He was probably looking forward to marrying her. No one knows if Mary was beautiful, but there must have been something special about her to be the son of God’s mother. How long had their wedding plans been in place before he found out she was pregnant? Did she tell him? Did her parents tell him? Or was it just town news?

Joseph’s story called out to me from Matthew 1; there is so little about him, but the little speaks of greatness. Taking a pregnant bride would have been a blow to his ego, his reputation and could not have been an easy way to begin a marriage. I’ve heard that Mary was in her mid-teens when she had Jesus. I’m not sure how a teenager copes with pregnancy hormones or how her new husband did it.

The first candle of the wreath is called the hope candle, and I can’t imagine how Joseph made it through those nine months and the years after without a solid hope in what is real. Hope that he really heard from God. Hope that his wife wasn’t pregnant with another man’s baby. Hope that they could afford the trip to Bethlehem. Hope that she wouldn’t go into labor on a mountainside.

Hope that the babe was the real Messiah.

I wanted to create a meal out of the emotions I felt for each week of Advent. For this first week, the meal is inspired by Joseph, his simple trust and humble beginnings. This is a lamb stew with hummus and a loaf of bread. I tried to imagine what a poor carpenter in Israel would eat, and this is far from it with my garam masala and can of tomatoes (would tomatoes have grown in Israel back then?). But the point is that it is simple using one or two key ingredients that would have been available at the time.

  • Joseph’s Stew chop lamb into cubes, sautee in some onion and garlic, add a small can of tomatoes and more water (so that it is covered), add some spices – I chose garam masala and some cumin. I also added a cube of beef bouillon. Let it simmer on low heat for a while until the sauce thickens slightly and the meat is tender.
  • Hummus drain a can of chickpeas and rinse. Blend in a food processor with garlic, olive oil, cumin, salt and lemon juice. I didn’t have tahini paste, but it still tasted great and was a good consistency.

I spent the first Sunday of Advent on a plane reading Matthew 1 and crying over the lineage of Jesus. Tardy in creating a wreath for our family this year, now I am thankful because on Monday I had a better idea.

Matthew 1 touched my heart – more posts about that – and I spent some time meditating on Mary and Joseph, their first year of marriage, pregnancy, the journey to Bethlehem and birthing a baby in a stable. Did she have the light of a candle? Who cut the umbilical cord? With what? Does delivering the son of God mean a painless delivery?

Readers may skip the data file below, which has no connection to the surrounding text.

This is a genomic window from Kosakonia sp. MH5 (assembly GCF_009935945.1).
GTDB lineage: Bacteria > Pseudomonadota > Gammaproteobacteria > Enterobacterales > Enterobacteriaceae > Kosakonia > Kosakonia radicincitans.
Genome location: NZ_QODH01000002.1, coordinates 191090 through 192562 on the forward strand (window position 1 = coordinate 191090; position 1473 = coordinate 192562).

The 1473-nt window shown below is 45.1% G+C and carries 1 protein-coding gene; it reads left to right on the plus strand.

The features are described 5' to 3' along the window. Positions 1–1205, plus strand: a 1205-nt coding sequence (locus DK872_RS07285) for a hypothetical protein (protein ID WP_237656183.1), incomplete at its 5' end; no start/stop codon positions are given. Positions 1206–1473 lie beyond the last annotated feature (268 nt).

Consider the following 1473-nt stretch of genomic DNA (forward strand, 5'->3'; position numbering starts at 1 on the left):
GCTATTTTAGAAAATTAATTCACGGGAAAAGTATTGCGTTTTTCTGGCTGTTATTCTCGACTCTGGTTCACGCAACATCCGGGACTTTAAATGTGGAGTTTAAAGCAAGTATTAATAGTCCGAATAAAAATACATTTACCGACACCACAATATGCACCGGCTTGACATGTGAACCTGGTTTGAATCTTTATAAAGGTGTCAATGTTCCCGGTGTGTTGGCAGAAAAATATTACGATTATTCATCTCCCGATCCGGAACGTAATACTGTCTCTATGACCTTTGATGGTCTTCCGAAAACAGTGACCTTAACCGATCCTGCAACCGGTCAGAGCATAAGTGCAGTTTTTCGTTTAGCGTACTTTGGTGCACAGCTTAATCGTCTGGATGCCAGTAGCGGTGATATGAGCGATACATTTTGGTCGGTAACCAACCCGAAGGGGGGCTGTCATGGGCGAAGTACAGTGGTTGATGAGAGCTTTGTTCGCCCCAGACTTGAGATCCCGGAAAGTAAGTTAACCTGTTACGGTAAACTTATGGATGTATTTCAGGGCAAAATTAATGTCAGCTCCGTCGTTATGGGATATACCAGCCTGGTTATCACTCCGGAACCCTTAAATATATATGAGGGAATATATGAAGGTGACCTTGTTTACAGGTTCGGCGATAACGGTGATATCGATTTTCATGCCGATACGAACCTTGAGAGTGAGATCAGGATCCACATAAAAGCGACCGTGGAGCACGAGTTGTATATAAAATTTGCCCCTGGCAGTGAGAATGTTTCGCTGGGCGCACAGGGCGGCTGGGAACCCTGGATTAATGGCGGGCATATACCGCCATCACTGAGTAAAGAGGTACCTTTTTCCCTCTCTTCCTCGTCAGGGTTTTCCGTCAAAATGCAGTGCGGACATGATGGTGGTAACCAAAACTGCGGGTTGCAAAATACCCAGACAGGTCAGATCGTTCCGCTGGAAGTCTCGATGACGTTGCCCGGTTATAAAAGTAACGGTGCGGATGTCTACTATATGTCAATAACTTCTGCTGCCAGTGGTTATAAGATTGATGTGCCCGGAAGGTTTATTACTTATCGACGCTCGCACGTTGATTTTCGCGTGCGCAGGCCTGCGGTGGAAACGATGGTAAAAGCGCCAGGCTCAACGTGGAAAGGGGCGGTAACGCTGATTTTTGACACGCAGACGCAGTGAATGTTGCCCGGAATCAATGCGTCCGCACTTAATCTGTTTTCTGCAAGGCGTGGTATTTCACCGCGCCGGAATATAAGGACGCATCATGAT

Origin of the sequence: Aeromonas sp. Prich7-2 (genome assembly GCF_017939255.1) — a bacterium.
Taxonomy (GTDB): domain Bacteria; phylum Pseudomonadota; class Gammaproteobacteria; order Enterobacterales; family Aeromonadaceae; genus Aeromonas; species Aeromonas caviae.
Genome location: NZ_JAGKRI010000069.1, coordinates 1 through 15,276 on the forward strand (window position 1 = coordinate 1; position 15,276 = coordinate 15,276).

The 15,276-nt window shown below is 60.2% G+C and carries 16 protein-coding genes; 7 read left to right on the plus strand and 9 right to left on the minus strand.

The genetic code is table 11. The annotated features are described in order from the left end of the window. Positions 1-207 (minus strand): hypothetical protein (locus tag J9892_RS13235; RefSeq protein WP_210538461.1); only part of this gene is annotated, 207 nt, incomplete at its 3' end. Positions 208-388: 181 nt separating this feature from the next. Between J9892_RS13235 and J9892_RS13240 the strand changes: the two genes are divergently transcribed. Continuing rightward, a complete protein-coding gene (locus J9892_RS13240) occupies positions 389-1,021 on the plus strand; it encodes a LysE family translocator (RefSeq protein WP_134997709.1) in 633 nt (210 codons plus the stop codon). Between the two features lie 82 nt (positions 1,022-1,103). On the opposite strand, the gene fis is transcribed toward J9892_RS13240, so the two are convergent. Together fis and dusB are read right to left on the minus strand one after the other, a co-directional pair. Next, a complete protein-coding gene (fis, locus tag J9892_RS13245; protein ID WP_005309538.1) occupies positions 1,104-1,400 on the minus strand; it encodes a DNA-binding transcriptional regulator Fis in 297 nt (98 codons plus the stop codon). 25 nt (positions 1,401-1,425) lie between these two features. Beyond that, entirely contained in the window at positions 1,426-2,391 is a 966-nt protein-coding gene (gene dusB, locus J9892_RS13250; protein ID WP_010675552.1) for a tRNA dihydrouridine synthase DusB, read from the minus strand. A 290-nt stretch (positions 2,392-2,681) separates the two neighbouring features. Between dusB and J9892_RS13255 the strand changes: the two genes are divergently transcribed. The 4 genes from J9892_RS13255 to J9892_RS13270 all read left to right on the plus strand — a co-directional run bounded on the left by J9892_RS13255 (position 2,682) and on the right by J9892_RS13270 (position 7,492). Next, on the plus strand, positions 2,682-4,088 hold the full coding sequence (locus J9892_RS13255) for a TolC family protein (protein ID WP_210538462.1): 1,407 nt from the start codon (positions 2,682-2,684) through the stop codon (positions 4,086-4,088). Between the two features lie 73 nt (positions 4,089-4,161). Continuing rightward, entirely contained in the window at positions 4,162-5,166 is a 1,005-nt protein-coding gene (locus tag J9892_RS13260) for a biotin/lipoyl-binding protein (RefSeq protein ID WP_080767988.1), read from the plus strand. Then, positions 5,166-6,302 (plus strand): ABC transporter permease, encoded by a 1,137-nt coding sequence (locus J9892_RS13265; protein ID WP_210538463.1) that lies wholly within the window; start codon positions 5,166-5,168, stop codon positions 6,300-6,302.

The western advent wreath with its evergreen branches, berries and acorns seemed out of place in my life this year as I long for the simplicity of the first Christmas where the only gift  available to a poor couple was The Gift, crying and bloodied with placenta and afterbirth. This is my small offering as I prepare my heart for him this year.

I’m calling it our Advent Table. Covered by a highly flammable wheat-coloured grass to symbolize the manger, rocks for the path they walked to Bethlehem, and candles – because they are pretty – arranged in the shape of a cross where the baby now man would be covered in blood once more so that we can have hope.

Monday nights can be a bit hectic as I need to cook and eat something before I rush out of the house for a few hours in the evening, husband comes home when I come home and it’s nice then to have dinner straight away. I had about 30 minutes to cook, a bit of chicken and nothing else very promising in the refrigerator. One day I will learn how to live by a meal plan.

In my head popped this idea – “Orange chicken.” Don’t know where it came from; I think it was God. I vaguely remember some orange chicken dishes in a Chinese buffet, but it’s not something I’ve eaten elsewhere. I quickly did a recipe search, and all the recipes would take too long and involved baking. So I improvised, and made my own. It was amazing, and I made it again for myself the next day (pictured).